Treat fleeing Venezuelans as refugees, U.N. urges world

GENEVA (Reuters) - Venezuelans fleeing political and economic crisis at home deserve protection as refugees, the United Nations said on Tuesday, urging other states not to deport them.

A Venezuelan migrant woman enters a camp run by the UN refugee agency UNHCR in Maicao, Colombia May 7, 2019. Picture taken May 7, 2019. REUTERS/Luisa Gonzalez

Some 3.7 million people have left Venezuela, including 3 million since 2015 as the economy has imploded causing widespread shortages and hunger, and anti-government street protests have brought waves of violence and deaths.

Venezuelans continue to leave at the rate of 3,000 to 5,000 a day, the U.N. refugee agency UNHCR said, giving updated guidance on how to handle the exodus.

“UNHCR ... now considers that the majority of those fleeing the country are in need of international refugee protection,” agency spokeswoman Liz Throssell told a news briefing.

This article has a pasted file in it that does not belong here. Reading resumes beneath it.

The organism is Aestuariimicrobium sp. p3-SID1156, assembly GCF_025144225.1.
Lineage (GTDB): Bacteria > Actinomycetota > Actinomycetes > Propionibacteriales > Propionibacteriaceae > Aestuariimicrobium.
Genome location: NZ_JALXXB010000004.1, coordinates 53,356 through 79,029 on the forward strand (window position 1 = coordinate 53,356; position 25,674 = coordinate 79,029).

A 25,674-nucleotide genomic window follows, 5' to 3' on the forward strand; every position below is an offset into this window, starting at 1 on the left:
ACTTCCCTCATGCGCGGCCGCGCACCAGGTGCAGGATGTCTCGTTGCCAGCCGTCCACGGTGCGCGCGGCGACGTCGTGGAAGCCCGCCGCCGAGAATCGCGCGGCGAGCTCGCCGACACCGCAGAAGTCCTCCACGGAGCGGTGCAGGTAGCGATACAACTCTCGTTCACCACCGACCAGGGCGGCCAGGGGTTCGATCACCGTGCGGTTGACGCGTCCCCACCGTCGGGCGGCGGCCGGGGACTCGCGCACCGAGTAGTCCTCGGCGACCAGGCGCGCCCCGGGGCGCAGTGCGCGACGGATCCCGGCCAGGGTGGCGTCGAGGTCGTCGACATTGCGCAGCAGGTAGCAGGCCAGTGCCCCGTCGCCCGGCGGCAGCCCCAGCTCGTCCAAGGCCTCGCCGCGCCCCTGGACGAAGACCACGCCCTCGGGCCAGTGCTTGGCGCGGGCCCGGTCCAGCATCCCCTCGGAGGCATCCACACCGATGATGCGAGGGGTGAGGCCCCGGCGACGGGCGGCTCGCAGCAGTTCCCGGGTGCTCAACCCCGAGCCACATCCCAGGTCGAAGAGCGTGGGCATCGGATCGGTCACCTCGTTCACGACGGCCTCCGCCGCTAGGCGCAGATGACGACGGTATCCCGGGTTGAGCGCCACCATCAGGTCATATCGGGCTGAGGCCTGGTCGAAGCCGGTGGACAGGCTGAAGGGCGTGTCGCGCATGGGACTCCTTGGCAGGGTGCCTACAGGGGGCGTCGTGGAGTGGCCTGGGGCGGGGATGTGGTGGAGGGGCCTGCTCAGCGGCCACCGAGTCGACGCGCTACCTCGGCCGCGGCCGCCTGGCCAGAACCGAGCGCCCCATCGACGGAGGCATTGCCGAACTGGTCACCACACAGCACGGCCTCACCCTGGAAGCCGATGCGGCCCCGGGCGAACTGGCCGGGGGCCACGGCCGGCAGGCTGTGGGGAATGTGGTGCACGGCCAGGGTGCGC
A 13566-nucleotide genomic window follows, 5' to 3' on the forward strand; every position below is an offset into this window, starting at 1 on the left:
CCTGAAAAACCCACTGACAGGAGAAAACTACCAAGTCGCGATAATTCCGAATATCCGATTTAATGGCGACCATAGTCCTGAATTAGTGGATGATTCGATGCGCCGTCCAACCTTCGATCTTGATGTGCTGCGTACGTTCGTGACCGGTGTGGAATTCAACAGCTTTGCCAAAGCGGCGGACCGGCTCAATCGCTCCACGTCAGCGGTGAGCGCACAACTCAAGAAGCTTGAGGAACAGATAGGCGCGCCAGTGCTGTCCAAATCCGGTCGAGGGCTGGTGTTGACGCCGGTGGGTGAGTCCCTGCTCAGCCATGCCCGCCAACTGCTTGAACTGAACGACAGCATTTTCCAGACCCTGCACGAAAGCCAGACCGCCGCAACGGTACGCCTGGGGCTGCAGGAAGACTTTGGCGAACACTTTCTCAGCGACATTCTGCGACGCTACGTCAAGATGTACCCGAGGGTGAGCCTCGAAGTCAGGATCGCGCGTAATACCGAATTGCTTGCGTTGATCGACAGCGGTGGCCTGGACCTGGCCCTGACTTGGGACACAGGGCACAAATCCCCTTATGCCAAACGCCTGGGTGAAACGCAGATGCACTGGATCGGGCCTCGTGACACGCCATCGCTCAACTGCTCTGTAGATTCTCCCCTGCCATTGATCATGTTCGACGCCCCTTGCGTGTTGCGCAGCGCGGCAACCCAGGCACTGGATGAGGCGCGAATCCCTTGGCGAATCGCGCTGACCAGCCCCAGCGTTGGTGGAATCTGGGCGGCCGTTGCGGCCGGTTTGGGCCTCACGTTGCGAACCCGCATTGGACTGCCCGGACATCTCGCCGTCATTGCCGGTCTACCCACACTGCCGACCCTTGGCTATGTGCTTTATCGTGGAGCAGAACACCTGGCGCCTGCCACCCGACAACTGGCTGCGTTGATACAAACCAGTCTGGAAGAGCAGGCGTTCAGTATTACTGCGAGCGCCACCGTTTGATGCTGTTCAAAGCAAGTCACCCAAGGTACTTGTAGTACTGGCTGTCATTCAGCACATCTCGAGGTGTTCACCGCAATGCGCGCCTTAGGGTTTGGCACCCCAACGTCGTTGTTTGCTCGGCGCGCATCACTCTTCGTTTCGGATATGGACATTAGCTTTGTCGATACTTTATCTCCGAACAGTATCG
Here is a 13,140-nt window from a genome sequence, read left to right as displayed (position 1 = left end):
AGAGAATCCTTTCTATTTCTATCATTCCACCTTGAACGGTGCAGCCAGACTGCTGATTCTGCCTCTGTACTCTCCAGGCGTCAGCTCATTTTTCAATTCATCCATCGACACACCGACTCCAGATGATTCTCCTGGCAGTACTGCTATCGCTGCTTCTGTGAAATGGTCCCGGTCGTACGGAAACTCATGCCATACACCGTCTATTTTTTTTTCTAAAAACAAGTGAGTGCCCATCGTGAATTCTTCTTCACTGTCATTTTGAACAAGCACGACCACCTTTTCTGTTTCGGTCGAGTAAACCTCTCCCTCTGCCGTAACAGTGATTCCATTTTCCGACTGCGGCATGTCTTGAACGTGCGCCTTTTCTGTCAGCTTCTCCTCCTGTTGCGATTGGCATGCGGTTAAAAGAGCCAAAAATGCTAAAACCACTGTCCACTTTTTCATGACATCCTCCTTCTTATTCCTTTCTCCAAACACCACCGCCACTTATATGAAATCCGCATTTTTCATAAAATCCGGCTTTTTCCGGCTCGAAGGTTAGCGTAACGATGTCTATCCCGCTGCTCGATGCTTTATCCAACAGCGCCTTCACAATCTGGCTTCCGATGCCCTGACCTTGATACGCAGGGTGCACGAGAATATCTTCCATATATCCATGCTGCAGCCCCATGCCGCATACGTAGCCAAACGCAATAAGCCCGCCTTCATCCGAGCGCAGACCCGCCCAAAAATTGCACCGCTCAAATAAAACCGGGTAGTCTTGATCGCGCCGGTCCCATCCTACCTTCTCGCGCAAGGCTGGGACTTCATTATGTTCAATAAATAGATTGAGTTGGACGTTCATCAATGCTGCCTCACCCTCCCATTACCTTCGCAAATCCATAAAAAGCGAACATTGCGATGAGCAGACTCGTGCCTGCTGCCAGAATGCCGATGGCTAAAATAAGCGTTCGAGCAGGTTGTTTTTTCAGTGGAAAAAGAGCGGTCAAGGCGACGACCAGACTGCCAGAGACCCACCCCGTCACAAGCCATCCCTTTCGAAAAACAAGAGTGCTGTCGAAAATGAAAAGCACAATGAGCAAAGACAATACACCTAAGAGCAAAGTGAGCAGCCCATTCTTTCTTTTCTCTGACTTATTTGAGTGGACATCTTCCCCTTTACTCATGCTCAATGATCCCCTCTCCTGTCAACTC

“It is incredibly important given the situation in Venezuela that there aren’t deportations, expulsions or forced returns.”

UNHCR noted that there had been some deportations from Caribbean islands, including by Trinidad and Tobago last year.

Only 460,000 Venezuelans had sought formal asylum as of the end of 2018, mainly in Peru, the United States, Brazil and Spain, while others have legal stay arrangements in countries including Colombia, Chile and Ecuador, it said.

The U.N. children’s agency said that deteriorating conditions inside Venezuela had left vulnerable children with limited access to health, education, protection and nutrition services.

The agency has provided nearly 190,000 children with access to nutrition programs but cannot do all it wants to in Venezuela, UNICEF spokesman Christophe Boulierac said.

Dozens of nations around the world now recognize opposition leader Juan Guaido as interim president, saying President Nicolas Maduro rigged a 2018 election and is behaving like a dictator. But Guaido has been unable to remove Maduro, who still has the backing of the top military brass.

Reporting by Stephanie Nebehay; Editing by John Stonestreet and Andrew Cawthorne